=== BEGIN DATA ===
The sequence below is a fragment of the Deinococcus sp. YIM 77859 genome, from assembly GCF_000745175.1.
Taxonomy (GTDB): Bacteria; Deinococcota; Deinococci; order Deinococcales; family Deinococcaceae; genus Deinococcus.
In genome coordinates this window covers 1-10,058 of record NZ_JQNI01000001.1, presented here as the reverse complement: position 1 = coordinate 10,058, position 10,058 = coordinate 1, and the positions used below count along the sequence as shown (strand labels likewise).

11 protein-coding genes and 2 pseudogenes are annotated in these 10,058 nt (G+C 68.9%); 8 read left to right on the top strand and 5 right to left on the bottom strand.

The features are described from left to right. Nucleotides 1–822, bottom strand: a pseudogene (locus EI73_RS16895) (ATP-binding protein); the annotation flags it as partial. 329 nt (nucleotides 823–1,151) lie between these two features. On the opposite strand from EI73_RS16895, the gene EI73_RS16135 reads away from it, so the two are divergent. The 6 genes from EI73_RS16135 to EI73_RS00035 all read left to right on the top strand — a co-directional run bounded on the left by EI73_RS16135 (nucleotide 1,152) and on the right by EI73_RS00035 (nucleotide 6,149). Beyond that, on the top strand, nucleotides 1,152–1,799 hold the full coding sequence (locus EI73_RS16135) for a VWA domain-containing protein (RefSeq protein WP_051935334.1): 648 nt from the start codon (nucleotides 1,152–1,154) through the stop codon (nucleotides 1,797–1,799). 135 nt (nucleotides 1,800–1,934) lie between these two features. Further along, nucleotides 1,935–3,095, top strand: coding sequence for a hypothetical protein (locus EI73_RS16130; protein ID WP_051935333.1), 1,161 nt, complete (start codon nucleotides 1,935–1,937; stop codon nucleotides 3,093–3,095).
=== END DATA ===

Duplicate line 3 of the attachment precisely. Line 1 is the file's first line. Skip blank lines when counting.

In genome coordinates this window covers 1-10,058 of record NZ_JQNI01000001.1, presented here as the reverse complement: position 1 = coordinate 10,058, position 10,058 = coordinate 1, and the positions used below count along the sequence as shown (strand labels likewise).